Shaw v. U.S.

Summarized by:

  • Court: United States Supreme Court
  • Area(s) of Law: Criminal Law
  • Date Filed: December 12, 2016
  • Case #: 15-5991
  • Judge(s)/Court Below: BREYER, J., delivered the opinion for a unanimous Court.
  • Full Text Opinion

Convictions for “knowingly execut[ing] a scheme … to defraud a financial institution,” pursuant to 18 U.S.C. §1344(1), are valid if the scheme defrauds bank customer accounts, because financial institutions have property rights in customer accounts.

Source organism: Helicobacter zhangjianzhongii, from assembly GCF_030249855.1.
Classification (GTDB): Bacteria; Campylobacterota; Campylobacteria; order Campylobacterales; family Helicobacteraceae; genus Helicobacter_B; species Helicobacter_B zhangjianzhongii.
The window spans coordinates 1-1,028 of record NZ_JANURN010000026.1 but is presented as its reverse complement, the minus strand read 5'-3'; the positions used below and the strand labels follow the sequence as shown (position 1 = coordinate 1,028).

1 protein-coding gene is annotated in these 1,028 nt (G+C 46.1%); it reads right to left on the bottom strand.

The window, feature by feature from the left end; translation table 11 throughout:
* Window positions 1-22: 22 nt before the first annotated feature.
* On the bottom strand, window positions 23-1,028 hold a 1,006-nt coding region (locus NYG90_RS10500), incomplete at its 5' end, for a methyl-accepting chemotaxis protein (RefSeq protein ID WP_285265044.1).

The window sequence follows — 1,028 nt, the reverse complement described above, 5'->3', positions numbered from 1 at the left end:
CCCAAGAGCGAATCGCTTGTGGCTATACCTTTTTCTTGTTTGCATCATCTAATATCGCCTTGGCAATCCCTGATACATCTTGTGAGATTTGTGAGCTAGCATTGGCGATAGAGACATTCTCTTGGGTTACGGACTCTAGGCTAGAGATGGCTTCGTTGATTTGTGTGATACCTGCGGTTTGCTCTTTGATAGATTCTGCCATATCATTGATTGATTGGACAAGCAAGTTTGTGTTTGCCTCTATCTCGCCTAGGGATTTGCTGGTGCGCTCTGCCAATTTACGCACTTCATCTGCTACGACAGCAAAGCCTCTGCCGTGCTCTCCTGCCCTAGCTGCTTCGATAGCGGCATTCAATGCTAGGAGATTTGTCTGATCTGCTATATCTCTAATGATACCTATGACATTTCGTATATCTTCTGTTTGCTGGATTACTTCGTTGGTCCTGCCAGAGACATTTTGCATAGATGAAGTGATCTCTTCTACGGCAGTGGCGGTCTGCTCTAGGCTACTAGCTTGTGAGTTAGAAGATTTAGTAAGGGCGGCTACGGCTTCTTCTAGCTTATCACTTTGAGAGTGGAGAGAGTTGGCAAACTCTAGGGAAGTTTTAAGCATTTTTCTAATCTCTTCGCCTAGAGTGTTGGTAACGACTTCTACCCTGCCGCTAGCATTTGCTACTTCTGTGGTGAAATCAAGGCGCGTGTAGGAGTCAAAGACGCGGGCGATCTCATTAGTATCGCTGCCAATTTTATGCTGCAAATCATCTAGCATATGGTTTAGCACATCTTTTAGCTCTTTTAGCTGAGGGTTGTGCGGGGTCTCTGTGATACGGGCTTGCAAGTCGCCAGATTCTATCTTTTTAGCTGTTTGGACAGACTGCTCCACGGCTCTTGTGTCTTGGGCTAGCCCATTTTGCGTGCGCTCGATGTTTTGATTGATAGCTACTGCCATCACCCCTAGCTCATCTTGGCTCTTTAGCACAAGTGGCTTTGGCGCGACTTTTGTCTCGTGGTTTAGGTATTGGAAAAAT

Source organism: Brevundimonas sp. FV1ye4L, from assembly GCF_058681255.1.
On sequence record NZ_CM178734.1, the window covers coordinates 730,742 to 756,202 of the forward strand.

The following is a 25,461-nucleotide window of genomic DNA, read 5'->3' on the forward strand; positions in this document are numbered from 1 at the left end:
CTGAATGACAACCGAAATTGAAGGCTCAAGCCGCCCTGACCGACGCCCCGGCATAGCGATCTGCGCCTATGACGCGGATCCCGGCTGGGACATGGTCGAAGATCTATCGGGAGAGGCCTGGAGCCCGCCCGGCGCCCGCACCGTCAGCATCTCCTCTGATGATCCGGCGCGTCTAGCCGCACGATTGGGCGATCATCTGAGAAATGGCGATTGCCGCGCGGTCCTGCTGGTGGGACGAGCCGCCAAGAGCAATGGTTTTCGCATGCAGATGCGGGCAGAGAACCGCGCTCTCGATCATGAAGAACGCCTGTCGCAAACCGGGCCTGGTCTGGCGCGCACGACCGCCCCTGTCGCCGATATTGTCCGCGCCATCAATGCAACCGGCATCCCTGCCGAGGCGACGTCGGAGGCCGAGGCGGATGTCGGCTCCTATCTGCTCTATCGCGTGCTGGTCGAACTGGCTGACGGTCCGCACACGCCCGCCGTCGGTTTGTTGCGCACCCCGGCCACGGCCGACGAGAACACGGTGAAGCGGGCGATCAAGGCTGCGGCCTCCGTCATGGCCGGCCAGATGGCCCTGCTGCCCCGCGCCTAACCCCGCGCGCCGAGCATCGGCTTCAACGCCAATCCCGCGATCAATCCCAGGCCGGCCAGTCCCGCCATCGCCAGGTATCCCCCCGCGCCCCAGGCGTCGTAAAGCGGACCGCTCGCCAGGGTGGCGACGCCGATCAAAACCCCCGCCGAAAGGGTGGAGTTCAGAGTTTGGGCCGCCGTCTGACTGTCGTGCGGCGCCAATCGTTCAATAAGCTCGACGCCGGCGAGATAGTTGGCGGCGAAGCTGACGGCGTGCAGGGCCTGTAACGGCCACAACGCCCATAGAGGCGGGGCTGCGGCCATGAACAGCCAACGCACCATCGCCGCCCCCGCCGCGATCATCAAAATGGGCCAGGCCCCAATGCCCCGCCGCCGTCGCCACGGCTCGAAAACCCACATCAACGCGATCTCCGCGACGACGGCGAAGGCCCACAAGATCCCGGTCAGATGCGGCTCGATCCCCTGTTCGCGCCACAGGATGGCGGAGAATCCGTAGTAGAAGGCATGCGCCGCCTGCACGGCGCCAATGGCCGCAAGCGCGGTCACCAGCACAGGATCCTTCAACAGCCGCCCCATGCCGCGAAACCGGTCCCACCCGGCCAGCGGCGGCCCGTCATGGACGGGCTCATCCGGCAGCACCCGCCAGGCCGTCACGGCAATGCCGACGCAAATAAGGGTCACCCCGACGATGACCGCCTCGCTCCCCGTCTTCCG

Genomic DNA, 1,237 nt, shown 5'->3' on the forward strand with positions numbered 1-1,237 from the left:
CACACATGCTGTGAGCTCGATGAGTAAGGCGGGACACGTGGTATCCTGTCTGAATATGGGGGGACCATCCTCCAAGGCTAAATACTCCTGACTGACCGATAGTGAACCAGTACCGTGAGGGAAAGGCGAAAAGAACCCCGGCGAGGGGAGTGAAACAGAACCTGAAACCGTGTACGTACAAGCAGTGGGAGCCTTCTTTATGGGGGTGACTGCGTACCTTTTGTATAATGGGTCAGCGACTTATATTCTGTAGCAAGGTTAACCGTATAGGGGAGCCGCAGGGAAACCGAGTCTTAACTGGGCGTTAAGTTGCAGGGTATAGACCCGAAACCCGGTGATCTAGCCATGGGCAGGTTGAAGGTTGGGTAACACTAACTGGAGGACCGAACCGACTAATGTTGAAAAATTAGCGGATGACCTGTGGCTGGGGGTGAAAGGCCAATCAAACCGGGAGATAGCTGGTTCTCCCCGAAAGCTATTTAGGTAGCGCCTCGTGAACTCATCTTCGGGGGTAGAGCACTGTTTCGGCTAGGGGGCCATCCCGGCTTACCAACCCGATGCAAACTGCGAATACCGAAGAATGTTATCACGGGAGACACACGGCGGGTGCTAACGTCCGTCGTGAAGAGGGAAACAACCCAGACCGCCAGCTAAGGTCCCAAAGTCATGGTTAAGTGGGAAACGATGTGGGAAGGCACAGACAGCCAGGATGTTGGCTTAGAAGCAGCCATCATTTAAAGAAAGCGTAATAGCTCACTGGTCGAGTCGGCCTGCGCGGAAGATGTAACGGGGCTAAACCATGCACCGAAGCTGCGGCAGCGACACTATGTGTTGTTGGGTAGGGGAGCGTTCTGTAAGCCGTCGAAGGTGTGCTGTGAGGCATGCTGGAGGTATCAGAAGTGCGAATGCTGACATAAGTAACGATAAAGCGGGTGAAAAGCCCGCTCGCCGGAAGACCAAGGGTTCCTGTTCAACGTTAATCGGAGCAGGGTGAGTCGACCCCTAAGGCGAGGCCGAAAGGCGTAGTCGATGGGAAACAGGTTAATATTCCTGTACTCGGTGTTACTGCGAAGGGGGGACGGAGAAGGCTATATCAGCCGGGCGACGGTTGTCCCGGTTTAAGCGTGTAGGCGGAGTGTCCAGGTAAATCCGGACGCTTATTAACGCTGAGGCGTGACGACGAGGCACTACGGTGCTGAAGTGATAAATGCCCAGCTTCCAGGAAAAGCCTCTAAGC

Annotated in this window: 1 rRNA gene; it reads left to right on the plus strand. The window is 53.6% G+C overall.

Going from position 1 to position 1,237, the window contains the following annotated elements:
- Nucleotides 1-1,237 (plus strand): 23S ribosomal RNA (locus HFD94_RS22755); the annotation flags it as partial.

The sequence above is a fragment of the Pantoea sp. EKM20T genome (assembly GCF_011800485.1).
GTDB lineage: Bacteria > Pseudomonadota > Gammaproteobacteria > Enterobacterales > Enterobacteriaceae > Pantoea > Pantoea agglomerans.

Petitioner appealed his conviction for “knowingly execut[ing] a scheme … to defraud a financial institution” pursuant to 18 U.S.C. §1344(1), after transferring and using funds from a personal bank account belonging to a bank customer. The Ninth Circuit affirmed. On appeal to the U.S. Supreme Court, it upheld the Ninth Circuit’s holding that the statute’s “financial institution” language applies to Petitioner’s fraudulent transfer of customer funds, because the banks have the property right to use the customer’s funds for their own profit. Moreover, the Court held that an actual loss suffered by the financial institution, or Petitioner’s intent to cause the loss, was not required; ignorance of relevant law is not a defense; knowledge of a harm cause was not required; other statutory provisions did not apply, and; the law was clear enough under the rule of lenity. Finally, the Court determined that Petitioner’s challenge to a jury instruction should be reviewed by the Ninth Circuit. VACATED and REMANDED.

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